Having less, giving less: The effects of unfavorable social comparisons of affluence on people’s willingness to act for the benefit of others

Ana I. Gheorghiu, Mitchell J. Callan, William J. Skylark

Research output: Contribution to journalArticlepeer-review

Abstract

Previous research has found a negative relationship between individual differences in personal relative deprivation (PRD; i.e., resentment stemming from the belief that one is worse off than similar others) and prosociality. Whether PRD causes reductions in people's willingness to act for the benefit of others, however, is yet to be established. Across six studies, we experimentally examined whether experiences of PRD via unfavorable (vs. favorable or lateral) social comparisons of affluence reduced prosociality toward known others and strangers. We found that making hypothetical (Study 1) or real (Study 2) unfavorable social comparisons of affluence in workplace contexts reduced participants’ organizational citizenship behavioral intentions. Furthermore, adverse social comparisons of affluence reduced generosity toward the targets of those comparisons during a Dictator Game (Studies 3 to 6). Across studies, we also measured participants’ subjective and objective socioeconomic status and found, contrary to previous theory and research, no consistent relationship between status and prosociality and no modulation of this relationship by either local or macro-level inequality. These results suggest that local, specific interpersonal comparisons of affluence play a more dominant role in people's willingness to act for the benefit of a comparison target than do their subjective or objective class rank or the prevailing income inequality of the state in which they reside.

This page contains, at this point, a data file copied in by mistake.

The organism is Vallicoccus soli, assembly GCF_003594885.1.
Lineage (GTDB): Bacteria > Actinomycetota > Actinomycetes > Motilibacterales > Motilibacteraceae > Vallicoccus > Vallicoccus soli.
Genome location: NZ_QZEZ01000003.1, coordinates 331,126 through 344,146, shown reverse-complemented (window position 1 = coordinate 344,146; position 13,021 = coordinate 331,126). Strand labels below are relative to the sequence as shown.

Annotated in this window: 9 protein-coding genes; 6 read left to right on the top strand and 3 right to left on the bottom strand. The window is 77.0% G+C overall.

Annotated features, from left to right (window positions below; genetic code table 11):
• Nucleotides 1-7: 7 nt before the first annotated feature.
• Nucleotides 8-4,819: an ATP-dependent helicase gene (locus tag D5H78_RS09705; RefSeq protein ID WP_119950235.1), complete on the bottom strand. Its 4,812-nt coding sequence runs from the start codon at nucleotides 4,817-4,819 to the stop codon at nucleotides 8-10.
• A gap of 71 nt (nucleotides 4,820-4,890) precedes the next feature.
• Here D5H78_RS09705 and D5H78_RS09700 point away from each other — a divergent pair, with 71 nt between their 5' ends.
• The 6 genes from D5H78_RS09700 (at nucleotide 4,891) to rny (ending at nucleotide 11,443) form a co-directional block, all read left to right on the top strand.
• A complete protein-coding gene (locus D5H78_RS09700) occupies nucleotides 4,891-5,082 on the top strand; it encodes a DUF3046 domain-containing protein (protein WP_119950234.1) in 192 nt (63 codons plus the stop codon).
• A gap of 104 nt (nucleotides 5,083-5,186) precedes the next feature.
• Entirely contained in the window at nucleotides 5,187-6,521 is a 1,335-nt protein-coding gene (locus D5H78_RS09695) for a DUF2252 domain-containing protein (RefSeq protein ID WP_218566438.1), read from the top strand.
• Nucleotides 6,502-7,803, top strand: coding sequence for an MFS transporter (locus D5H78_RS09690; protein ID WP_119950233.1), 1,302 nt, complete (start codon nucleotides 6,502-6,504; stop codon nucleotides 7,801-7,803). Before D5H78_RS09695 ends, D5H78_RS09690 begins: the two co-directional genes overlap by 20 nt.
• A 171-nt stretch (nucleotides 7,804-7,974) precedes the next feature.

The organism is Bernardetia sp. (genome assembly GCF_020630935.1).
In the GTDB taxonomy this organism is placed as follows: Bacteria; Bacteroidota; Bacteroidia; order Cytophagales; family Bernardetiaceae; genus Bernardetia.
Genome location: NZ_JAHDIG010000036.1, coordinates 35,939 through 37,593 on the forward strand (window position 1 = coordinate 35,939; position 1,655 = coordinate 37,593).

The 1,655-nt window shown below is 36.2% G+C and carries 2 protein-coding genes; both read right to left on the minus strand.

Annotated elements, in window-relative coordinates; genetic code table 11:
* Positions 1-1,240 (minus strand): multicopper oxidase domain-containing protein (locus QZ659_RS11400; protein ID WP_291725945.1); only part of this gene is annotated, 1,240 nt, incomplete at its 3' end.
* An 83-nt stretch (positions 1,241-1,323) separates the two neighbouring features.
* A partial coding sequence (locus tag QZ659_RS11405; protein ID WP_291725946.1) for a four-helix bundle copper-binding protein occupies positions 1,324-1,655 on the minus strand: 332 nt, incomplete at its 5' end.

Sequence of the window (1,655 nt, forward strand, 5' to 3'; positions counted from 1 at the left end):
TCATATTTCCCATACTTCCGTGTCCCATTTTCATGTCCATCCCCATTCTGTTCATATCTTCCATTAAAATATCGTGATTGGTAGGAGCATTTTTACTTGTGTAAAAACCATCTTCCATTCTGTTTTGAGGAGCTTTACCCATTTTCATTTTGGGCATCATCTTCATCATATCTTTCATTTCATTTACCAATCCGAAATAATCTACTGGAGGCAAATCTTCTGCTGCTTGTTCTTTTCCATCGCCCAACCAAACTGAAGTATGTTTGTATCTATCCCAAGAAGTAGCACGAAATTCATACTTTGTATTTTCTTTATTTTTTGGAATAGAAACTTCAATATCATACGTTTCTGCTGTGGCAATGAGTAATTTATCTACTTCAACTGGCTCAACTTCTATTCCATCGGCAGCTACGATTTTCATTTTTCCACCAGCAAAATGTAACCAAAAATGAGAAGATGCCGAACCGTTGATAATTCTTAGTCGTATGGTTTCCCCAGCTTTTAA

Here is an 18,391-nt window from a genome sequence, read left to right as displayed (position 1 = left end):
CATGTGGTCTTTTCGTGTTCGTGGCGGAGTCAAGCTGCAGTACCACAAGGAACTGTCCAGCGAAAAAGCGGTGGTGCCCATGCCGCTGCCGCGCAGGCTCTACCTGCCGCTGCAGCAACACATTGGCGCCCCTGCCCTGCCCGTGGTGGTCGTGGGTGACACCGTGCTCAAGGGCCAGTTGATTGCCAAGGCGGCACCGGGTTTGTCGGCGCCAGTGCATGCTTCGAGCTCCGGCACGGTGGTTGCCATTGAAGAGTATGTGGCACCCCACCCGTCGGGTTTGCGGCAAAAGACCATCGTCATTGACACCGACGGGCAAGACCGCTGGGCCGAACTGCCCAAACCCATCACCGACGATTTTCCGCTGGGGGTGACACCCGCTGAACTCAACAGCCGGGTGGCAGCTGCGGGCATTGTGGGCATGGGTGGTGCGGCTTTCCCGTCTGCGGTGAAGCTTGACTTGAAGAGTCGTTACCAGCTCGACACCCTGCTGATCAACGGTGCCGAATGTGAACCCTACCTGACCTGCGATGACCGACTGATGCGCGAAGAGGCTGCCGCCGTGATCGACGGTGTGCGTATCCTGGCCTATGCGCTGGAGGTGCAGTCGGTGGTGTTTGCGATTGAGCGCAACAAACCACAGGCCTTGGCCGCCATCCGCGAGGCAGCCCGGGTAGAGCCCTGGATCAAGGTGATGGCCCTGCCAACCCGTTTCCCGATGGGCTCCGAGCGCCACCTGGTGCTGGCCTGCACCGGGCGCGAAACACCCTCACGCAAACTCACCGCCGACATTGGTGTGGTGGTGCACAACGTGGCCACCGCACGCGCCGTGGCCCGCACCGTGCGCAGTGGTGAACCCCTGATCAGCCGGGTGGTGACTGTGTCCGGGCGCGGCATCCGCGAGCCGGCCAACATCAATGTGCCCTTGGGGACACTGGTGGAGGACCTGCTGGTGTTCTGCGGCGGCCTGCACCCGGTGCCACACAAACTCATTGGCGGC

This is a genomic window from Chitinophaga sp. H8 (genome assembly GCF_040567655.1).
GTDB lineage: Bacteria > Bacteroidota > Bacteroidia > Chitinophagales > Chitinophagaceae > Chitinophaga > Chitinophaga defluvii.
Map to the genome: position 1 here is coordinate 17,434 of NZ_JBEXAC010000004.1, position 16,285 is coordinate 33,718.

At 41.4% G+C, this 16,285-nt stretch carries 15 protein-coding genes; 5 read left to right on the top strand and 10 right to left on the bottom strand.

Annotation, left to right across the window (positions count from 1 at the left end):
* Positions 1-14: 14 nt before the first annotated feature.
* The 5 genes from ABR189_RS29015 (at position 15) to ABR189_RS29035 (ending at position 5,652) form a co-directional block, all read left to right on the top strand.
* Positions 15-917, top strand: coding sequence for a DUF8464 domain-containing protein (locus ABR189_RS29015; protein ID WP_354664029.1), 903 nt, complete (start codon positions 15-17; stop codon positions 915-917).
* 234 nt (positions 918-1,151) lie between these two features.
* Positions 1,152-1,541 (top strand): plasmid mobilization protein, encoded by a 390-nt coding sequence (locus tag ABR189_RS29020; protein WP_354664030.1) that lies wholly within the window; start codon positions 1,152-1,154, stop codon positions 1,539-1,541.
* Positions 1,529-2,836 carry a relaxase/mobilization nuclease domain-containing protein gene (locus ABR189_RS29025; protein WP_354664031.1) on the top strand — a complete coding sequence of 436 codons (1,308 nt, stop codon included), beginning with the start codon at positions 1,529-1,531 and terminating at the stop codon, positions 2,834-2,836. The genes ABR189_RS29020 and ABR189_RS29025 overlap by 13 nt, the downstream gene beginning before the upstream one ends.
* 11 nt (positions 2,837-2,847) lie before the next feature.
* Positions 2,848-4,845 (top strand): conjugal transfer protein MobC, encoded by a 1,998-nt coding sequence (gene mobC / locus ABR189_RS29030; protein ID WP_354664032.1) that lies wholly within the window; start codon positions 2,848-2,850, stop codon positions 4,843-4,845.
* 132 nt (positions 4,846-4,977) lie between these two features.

Original languageEnglish
JournalJournal of Applied Social Psychology
Early online date27 Jul 2021
DOIs
Publication statusE-pub ahead of print - 27 Jul 2021

Keywords

  • income inequality
  • personal relative deprivation
  • prosocial behavior
  • social class
  • social comparison

ASJC Scopus subject areas

  • Social Psychology

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